I haven't explained myself very well regarding my first port of call, so to speak. Why did I bring up that phrase, which seemingly has little to do with death or thievery? Well to do that I must first shatter your illusions of safety and security at once, for which I humbly beg your forgiveness. By all means if you wish to carry on in your somewhat deluded self-inflicted fantasy don't let me stop you. Simply leave your mind at rest and walk away now before my next few words.
THE FACT THAT WHICH WILL CHANGE YOUR LIFE:
You are not alone.
There exists in the Universe shimmering above your head, in the very stars that shape your night sky (and that of the day as well, although you cannot see them all) not only a palate with a million shades and colours, but a whole wide world brimming with life. Life and death (for oh yes, my work is not confined to your 'small world'), and like your species the life surrounding your planet delivers both kindness and cruelty all at once, although perhaps humanity is amongst the best examples of both. (The biggest oxymoron in the universe; humanity.)
Take a good long look at what you have before you, the technology available to you. You think that because you've invented the Internet and have televisions and telephones you are Masters of technology? Oh you are still so young. I've seen worlds where buildings tower all the way into the stratosphere and beyond, and skies of an alien colour crowded by space shuttles from every corner-stone of the galaxy, and I tell you now that that is mastery of technology. (Before you become offended at this, remember they've had more time than you, humanity is still so young and full of potential. Your time will come.)
And one of the greatest pieces of technology that I came across was this; the TARDIS.
I'm not doing it justice. If I were a true master of storytelling, I would thrust it into this chapter with glistening words, and glorifying adjectives, and that sound, that beautiful sound, the sound of the TARDIS, the sound of the Universe, and a healthy mix of descriptive long and short sentences. But alas, I am not. I am merely a narrator, not a storyteller. For instance, I don't take much stock in building mystery. Why would I need to? The way I see it, a story doesn't need to be one long line from beginning to end, it can twist and turn:
IN THE TARDIS THIEF'S OWN WORDS:
"Like a big ball of wibley wobbly timey wimey stuff"
So I will stick to my guns, so to speak, and tell you this.
THE ENDING OF THIS STORY:
Will be a death. The death of our dear TARDIS thief.
There. I haven't properly introduced him yet and already you know he is going to die. The sky will be deep blue, the blue of a sky without a trace of a cloud. There will be confusion on one part, acceptance on another, I'll be leaning over him with my arms outstretched, and it will end with the death of three things.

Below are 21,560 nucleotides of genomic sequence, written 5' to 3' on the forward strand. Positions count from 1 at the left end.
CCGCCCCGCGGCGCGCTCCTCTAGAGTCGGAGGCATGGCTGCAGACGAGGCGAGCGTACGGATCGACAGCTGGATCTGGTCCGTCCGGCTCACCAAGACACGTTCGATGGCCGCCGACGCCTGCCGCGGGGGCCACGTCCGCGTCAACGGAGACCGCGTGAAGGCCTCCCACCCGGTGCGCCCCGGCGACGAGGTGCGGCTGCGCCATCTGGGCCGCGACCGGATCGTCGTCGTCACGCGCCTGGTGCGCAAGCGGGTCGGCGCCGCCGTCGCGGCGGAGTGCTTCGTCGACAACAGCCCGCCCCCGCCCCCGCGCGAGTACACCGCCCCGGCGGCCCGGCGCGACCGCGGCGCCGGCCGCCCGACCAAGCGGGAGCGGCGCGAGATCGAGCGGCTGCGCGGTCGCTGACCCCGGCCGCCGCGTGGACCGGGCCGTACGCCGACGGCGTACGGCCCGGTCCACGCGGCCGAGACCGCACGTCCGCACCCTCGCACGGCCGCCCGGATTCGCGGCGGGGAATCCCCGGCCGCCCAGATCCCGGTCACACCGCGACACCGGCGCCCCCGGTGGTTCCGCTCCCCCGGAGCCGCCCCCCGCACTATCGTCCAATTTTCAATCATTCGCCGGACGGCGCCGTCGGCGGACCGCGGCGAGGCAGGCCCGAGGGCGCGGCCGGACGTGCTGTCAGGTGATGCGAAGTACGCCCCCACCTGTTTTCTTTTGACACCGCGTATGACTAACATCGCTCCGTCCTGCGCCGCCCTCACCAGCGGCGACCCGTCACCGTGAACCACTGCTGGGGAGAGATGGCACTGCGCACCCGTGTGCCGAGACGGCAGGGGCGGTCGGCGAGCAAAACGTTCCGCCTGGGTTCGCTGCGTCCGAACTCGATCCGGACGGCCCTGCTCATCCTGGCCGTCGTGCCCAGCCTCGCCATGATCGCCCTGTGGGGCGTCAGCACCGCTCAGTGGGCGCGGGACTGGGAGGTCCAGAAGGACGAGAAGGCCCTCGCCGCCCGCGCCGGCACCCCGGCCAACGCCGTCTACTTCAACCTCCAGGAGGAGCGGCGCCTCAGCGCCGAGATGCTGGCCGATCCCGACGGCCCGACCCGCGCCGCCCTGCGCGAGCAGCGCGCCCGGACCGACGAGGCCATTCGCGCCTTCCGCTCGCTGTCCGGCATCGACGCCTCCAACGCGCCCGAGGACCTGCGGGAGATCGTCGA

THOSE THREE THINGS:
An imaginary friend, a rival, and a lover.
But that is still to come. In short, the TARDIS is this, a machine created by the Time Lords (an alien race) which has the ability to travel through Time and Space, hence the name, which stands for Time And Relative Dimensions In Space. A piece of craftsmanship way beyond the intellect of humanity (again, before you become offended, I must state that is beyond the intellect of billions of species, not only your own).
Like cars, they came in different makes and upgrades, and the TARDIS waiting to be stolen, a Type 40, Mark 3 TARDIS, was already a museum piece when the TARDIS thief came across her. I remember it vaguely. Long before the War that wiped the TARDIS out, when the Time Lords were at the height of their golden age, the museum curator was an old man on his last life (Time Lord's have many abilities, which I will mention later) and he passed away in his small office, just around the corner from the TARDIS in question.
THE OLD CURATOR'S SOUL:
Old and gentle. He came away from his body like removing a nut from its shell. I lifted him gently, his was one of those souls reluctant to come with me at first, but after a moment he was content to be in my arms. I imagine he still thought himself dreaming. As I walked past the TARDIS, his soul turned as if to take in his surroundings one last time. I had time, I allowed him his moment, and I allowed myself the distraction. The colour of the floor was a rich blue. She must have grown to like the colour.
There was an ache in the air. Maybe I imagine it thinking back, knowing what I know now, but dwelling on the memory seems to have a sense of imprisonment and despair in the Museum setting, more so than usual with a dash of loneliness, and an underlying tone of impatience. The TARDIS was waiting of course.
WHAT THE TARDIS WAS WAITING FOR PRECISELY:
A man mad enough to steal her.
And along came that man, not long later, when I was already far away, a man with many names.
He opened the unlocked TARDIS door, and as he touched its console, he said something which stole the heart of the TARDIS and thus began his legend. How I wish I could have been there, right at the start.
THE FIRST THING HE SAID UPON TOUCHING THE TARDIS CONSOLE:
"You are the most beautiful thing I have ever known"
And then they flew away.